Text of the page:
7 things you probably never knew about “The Devil Wears Prada”

Happy birthday to The Devil Wears Prada! Our favorite fashionista movie turns 10 today! To celebrate, the major players in the Prada movie sat down with Variety to dish on everything that went down during filming. Here are 7 amazing things we never knew.

The person who inspired Meryl Streep’s character might not be who you think it was.

The Devil Wears Prada was based on Lauren Weisberger’s best-selling novel of the same name. Weisberger is a former employee of Vogue, where she once worked as Anna Wintour’s assistant. It’s widely believed her book was based on her experience at Vogue, and Weisberger is even on record as saying, “People always tell me I was ‘so brave’ to take on Vogue and the industry in the way I did, but I was more naive than I was brave. There were fresh wounds from working at Condé Nast and that’s simply what I knew best when I took on a novel.”

But as far as Streep’s performance, she was inspired by someone other than Anna Wintour. To bring Miranda to life, the actress channeled none other than Clint Eastwood. (Whoa, right? We didn’t see that one coming TBH.) Streep told Variety, “The voice I got from Clint Eastwood. He never, ever, ever raises his voice and everyone has to lean in to listen, and he is automatically the most powerful person in the room. But he is not funny. That I stole from Mike Nichols. The way the cruelest cutting remark, if it is delivered with a tiny self-amused curlicue of irony, is the most effective instruction, the most memorable correction, because everyone laughs, even the target. The walk, I’m afraid, is mine.”


Anne Hathaway wasn’t supposed to play Andy Sachs.

What?! But Hathaway was perfect as the earnest, fashion-challenged Andy. We can’t imagine anyone else taking down Meryl Streep as Miranda Priestly. Apparently though, the studio originally wanted Rachel McAdams in the role. A solid choice, we’re sure. But Hathaway brought an exquisite vulnerable determination to the role that we just love.


Emily Blunt wore jeans and flip-flops to her first audition for the movie.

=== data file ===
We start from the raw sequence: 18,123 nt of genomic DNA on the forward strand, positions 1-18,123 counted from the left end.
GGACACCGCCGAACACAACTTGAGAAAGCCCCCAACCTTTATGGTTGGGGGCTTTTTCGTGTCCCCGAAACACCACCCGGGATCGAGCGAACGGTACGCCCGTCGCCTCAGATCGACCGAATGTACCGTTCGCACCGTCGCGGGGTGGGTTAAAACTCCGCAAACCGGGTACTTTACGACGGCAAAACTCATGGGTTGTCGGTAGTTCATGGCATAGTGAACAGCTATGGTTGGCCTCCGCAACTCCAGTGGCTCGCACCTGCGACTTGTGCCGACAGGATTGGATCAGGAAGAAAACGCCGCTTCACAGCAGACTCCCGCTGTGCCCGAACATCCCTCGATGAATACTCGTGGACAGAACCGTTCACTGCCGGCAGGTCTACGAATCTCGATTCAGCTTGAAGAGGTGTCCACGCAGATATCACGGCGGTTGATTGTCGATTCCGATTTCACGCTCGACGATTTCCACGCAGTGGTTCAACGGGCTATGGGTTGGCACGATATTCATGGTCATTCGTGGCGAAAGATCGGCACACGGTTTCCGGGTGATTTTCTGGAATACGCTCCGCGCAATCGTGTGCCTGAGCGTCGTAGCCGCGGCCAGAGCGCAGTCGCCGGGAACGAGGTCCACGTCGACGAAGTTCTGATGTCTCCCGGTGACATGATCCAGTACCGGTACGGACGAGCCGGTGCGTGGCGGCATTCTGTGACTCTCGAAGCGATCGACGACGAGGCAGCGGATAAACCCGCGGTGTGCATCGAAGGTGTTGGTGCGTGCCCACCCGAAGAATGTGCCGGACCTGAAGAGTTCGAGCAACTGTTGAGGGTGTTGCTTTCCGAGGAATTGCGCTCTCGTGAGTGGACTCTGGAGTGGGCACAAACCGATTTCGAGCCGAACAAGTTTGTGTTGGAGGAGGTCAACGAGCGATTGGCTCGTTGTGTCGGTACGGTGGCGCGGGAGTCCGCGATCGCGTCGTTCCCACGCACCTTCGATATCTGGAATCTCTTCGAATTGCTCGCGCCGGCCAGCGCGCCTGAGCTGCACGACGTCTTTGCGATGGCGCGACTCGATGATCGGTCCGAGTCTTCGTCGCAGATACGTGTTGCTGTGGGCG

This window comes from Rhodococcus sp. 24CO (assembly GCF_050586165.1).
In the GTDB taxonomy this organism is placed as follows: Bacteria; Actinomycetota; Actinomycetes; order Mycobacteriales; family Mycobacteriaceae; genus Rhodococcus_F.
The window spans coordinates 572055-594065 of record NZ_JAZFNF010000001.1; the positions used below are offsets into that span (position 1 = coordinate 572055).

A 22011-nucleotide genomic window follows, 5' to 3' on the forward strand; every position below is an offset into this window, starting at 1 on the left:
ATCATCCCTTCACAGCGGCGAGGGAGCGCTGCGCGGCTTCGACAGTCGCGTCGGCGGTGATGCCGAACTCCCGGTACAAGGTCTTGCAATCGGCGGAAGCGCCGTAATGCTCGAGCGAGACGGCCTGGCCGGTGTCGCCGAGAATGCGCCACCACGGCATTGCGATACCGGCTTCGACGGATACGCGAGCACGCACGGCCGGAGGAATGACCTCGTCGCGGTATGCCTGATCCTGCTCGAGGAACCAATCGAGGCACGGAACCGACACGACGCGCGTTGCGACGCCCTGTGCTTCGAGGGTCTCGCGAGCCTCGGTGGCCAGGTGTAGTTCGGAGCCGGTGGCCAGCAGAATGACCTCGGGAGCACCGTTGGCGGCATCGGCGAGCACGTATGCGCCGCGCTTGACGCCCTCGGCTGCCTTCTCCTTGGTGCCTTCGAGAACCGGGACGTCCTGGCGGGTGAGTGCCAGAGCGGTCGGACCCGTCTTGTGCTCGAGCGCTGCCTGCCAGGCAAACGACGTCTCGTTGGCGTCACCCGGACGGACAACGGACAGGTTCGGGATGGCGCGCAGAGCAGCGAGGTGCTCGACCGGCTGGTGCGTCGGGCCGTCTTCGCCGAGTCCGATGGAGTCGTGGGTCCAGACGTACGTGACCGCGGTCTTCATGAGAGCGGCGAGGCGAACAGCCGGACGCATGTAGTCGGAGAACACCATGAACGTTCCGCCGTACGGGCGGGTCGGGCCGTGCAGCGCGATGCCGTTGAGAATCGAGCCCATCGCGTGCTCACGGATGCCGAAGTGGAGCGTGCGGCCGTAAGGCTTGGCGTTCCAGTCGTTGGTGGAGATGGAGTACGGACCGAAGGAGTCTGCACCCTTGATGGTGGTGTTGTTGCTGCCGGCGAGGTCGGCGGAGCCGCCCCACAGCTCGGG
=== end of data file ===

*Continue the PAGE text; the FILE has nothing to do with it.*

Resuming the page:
Her Prada character would be horrified. HORRIFIED.


The costumes for the movie cost more than $1 million.

Designer Patricia Fields created the gorgeous clothes for Prada, and the costume budget exceeded the $1 million mark. Totally believable. I mean, have you ever seen the whole Anne Hathaway fashion montage? It’s the stuff dreams are made of.


Emily Blunt stole one of her best lines from a mom in a grocery store.

In an interview with Vanity Fair, Blunt discussed how she came up with one of most hilariously vicious insults: “I guess I steal from people I meet. Like, I saw a mother speaking to her child in a supermarket when we were shooting that film. And it’s a line that gets quoted back to me now. She yelled at her kid and she kind of opened and closed her hand and she goes [in harsh American accent], ‘Yeah, I’m hearing this, and I want to hear this.’ I went and put it in a movie, when Anne Hathaway is kind of talking to me, and I just told her that [to make her shut up].”



Meryl Streep changed Miranda’s famous last line.

According to Variety, at the table read for the movie, Streep switched a word in Miranda’s final line. The line originally read, “Everybody wants to be me,” but Streep changed it to, “Everybody wants to be us.” Which makes sense, because at the time Miranda and Andy are discussing Andie’s future.


Streep was also responsible for humanizing Miranda.

Meryl Streep thought it was important for Miranda Priestly to come across as an actual person rather than simply a caricature. So she suggested a scene that showed Miranda’s vulnerability. The result, of course, was the scene from her hotel room where she tells Andy about her impending divorce. She pulled it off like only Meryl Streep could. When we see Miranda in an unguarded, vulnerable moment, we sympathize with her for a split second, despite all the insane things she’s done during the course of the movie. Then, she deftly switches back into Devil mode like nothing ever happened.